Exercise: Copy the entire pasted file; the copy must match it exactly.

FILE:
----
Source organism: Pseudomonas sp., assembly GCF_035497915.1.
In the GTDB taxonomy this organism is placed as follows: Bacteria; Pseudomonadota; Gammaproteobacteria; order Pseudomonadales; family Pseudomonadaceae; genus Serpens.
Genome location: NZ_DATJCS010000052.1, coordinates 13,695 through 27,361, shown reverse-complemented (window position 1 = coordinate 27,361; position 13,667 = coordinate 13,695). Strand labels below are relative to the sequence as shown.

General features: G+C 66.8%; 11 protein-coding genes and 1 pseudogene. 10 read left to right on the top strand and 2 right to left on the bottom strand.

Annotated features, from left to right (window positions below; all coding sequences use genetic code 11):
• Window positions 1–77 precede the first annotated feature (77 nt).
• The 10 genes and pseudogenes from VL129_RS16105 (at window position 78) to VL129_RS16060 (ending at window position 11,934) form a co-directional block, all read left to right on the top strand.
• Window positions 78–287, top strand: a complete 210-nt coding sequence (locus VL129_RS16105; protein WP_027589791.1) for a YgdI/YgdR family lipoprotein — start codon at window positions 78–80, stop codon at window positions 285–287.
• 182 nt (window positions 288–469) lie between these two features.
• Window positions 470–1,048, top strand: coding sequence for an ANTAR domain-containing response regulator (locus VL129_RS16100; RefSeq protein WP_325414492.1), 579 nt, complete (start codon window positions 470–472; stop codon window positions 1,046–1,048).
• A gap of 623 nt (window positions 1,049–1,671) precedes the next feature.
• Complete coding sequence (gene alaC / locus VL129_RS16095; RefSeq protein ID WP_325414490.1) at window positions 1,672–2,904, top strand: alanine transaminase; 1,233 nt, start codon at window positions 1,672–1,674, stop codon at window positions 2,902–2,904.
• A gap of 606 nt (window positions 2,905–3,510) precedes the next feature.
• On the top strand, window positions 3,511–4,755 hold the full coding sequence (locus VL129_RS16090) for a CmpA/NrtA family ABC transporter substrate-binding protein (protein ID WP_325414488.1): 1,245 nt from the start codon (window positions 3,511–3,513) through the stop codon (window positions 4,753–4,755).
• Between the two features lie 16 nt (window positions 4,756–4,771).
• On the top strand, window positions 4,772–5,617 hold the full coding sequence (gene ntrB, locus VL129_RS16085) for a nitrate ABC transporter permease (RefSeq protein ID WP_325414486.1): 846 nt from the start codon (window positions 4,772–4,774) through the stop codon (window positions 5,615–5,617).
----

Source organism: Pseudomonas sp., assembly GCF_035497915.1.
In the GTDB taxonomy this organism is placed as follows: Bacteria; Pseudomonadota; Gammaproteobacteria; order Pseudomonadales; family Pseudomonadaceae; genus Serpens.
Genome location: NZ_DATJCS010000052.1, coordinates 13,695 through 27,361, shown reverse-complemented (window position 1 = coordinate 27,361; position 13,667 = coordinate 13,695). Strand labels below are relative to the sequence as shown.

General features: G+C 66.8%; 11 protein-coding genes and 1 pseudogene. 10 read left to right on the top strand and 2 right to left on the bottom strand.

Annotated features, from left to right (window positions below; all coding sequences use genetic code 11):
• Window positions 1–77 precede the first annotated feature (77 nt).
• The 10 genes and pseudogenes from VL129_RS16105 (at window position 78) to VL129_RS16060 (ending at window position 11,934) form a co-directional block, all read left to right on the top strand.
• Window positions 78–287, top strand: a complete 210-nt coding sequence (locus VL129_RS16105; protein WP_027589791.1) for a YgdI/YgdR family lipoprotein — start codon at window positions 78–80, stop codon at window positions 285–287.
• 182 nt (window positions 288–469) lie between these two features.
• Window positions 470–1,048, top strand: coding sequence for an ANTAR domain-containing response regulator (locus VL129_RS16100; RefSeq protein WP_325414492.1), 579 nt, complete (start codon window positions 470–472; stop codon window positions 1,046–1,048).
• A gap of 623 nt (window positions 1,049–1,671) precedes the next feature.
• Complete coding sequence (gene alaC / locus VL129_RS16095; RefSeq protein ID WP_325414490.1) at window positions 1,672–2,904, top strand: alanine transaminase; 1,233 nt, start codon at window positions 1,672–1,674, stop codon at window positions 2,902–2,904.
• A gap of 606 nt (window positions 2,905–3,510) precedes the next feature.
• On the top strand, window positions 3,511–4,755 hold the full coding sequence (locus VL129_RS16090) for a CmpA/NrtA family ABC transporter substrate-binding protein (protein ID WP_325414488.1): 1,245 nt from the start codon (window positions 3,511–3,513) through the stop codon (window positions 4,753–4,755).
• Between the two features lie 16 nt (window positions 4,756–4,771).
• On the top strand, window positions 4,772–5,617 hold the full coding sequence (gene ntrB, locus VL129_RS16085) for a nitrate ABC transporter permease (RefSeq protein ID WP_325414486.1): 846 nt from the start codon (window positions 4,772–4,774) through the stop codon (window positions 5,615–5,617).